Although some people may not like the scale’s glass platform and curved sides that make it seem less sturdy and small, we appreciate that this scale looks nicer than others we tested. Despite the glass platform, this EatSmart maxes out at 440 pounds, far more than most scales’ limits of 400 or even 350 or 300 pounds. Whether you’re near this weight maximum or you want to weigh yourself with your luggage, capacity makes a difference. The scale also has a big, easy-to-read blue backlit display and, with a two-year warranty, double the typical warranty length of most bathroom scales.
The runner-up basic scale
If you want to save a few bucks, the Taylor Glass Digital CalMax is your next best bet. Manufactured by the same company, Taylor, the CalMax offers some features that are identical to those in the Precision CalPal, including 440-pound maximum weight measurement, 0.1-pound weight increments, and a 12-inch platform. But unlike the CalPal, the CalMax cannot recall the last weigh-in, does not have a backlit display, and uses a lithium battery instead of AAAs.
For some people the all-glass design of the EatSmart Precision CalPal can be off-putting. If you don’t like so much glass, note that the CalMax comes in two variants, one with see-through glass (pictured below) and the other with a silver backing that gives the appearance of being more solid from above.
The CalMax display is nearly identical to that of the CalPal except it has no backlight, which makes it difficult to read in low-light situations. Photo: Melanie Pinola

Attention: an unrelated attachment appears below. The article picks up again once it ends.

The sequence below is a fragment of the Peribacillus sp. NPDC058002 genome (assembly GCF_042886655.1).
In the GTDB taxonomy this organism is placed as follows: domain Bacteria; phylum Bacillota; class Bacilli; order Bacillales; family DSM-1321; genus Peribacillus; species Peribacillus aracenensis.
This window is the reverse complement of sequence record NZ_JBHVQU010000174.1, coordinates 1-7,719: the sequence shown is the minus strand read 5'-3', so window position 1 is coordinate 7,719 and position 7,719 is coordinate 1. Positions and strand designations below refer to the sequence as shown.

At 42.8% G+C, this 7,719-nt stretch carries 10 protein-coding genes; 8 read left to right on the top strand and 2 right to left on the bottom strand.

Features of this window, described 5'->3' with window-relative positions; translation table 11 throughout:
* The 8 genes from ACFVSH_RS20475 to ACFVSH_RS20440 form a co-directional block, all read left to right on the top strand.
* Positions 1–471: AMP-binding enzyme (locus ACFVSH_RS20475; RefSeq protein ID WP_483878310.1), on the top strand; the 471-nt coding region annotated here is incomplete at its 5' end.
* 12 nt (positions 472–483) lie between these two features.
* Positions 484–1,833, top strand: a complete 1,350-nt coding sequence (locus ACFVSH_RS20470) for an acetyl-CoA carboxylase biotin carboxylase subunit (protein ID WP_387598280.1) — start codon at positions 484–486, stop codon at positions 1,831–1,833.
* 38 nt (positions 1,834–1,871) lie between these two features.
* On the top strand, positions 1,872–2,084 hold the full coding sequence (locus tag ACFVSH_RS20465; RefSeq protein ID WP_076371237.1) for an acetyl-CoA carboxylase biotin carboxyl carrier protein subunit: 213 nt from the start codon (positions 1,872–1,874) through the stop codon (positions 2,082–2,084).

Functionally, in our tests the CalMax was just as precise as the CalPal and nearly as accurate (it didn’t detect weight changes of 0.4 pound in a couple of tests). If you can live without a backlit display and weight tracking, this model is a basic digital scale that’s more accurate than most. It also has an unusually long five-year warranty.
Our pick for smart scale
Smart or not, the Withings Body is one of the more pleasant scales to stand on, though you need to balance yourself properly on the scale to get your final reading (pictured above: the previous model, the Withings WS-50, which is outwardly identical). Photo: Melanie Pinola
If you want more than just your weight reading, want to track your weight via a mobile app or online interface, or simply want the most accurate bathroom scale available now, take a look at the Withings Body.
The Withings Body was the only scale in the group to detect a 0.2-pound weight difference on each test. Some scales accurately detected our tester’s weight change going from just them to them holding a 0.4-pound book, but when our tester switched in the heavier 0.6-pound weight (that is, going from an additional 0.4 pound to an additional 0.6 pound over original weight), those scales wouldn’t detect that. The Body was the only model that recognized each weight change every time.
It is a pricey scale, but you get a lot of features, including a reading for your body-fat percentage and heart-rate measurement, automatic data upload to the Withings app via Wi-Fi tracking for up to eight household members, and integration with Apple’s HealthKit as well as more than 60 other apps. And perhaps most important for a smart scale, you can store and share your data with your other devices and the cloud.